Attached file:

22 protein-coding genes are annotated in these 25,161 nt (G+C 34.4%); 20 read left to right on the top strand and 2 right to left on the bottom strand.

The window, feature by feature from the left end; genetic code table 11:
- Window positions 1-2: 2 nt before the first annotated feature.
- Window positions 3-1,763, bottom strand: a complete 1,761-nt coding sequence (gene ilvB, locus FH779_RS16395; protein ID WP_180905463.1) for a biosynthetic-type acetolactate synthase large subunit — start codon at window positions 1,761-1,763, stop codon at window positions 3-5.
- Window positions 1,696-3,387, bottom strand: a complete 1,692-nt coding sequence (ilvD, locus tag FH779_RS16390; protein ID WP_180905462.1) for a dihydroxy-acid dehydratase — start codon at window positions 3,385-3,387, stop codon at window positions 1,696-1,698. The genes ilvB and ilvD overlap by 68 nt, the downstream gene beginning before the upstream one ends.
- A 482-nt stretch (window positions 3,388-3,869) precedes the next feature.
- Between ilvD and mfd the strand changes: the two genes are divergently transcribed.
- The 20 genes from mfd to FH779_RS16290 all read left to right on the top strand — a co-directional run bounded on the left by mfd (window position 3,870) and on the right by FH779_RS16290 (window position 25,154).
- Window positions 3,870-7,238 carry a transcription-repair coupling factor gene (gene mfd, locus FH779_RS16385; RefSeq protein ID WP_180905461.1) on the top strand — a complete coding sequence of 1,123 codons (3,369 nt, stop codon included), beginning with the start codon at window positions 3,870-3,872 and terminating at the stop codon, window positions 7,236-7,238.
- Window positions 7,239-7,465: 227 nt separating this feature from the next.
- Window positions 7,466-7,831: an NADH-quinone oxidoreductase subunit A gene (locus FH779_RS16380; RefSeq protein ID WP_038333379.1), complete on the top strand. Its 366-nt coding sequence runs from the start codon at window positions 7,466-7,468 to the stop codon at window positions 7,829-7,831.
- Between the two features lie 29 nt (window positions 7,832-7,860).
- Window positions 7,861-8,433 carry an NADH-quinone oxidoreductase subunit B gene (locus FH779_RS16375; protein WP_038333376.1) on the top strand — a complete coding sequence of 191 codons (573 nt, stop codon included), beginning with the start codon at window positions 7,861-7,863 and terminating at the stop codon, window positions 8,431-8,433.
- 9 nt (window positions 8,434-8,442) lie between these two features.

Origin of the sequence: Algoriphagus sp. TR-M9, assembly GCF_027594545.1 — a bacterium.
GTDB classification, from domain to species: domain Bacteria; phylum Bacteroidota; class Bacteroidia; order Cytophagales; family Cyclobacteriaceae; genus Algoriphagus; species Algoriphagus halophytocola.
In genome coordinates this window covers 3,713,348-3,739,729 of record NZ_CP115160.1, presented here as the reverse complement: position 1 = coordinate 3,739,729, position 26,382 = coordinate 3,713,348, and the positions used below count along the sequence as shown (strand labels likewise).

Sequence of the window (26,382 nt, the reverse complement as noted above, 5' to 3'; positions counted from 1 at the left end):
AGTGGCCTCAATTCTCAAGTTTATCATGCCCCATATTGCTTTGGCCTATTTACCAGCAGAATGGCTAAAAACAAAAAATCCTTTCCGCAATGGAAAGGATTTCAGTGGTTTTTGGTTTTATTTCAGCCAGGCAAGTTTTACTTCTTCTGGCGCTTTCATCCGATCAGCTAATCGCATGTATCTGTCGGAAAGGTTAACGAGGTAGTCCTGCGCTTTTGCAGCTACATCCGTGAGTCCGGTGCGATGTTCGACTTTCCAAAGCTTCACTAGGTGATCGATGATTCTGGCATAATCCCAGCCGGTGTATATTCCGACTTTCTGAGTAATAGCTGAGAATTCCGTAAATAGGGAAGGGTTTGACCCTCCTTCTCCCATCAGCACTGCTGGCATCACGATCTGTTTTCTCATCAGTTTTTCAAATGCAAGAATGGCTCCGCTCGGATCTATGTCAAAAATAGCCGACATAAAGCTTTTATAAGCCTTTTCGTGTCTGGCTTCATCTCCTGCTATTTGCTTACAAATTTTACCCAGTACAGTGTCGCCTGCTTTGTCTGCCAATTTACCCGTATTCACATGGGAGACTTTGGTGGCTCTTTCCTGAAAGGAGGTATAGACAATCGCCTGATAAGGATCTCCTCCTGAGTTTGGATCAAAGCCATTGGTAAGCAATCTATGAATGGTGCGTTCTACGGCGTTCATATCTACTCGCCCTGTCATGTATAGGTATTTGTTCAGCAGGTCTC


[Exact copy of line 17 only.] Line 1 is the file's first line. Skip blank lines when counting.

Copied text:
In genome coordinates this window covers 3,713,348-3,739,729 of record NZ_CP115160.1, presented here as the reverse complement: position 1 = coordinate 3,739,729, position 26,382 = coordinate 3,713,348, and the positions used below count along the sequence as shown (strand labels likewise).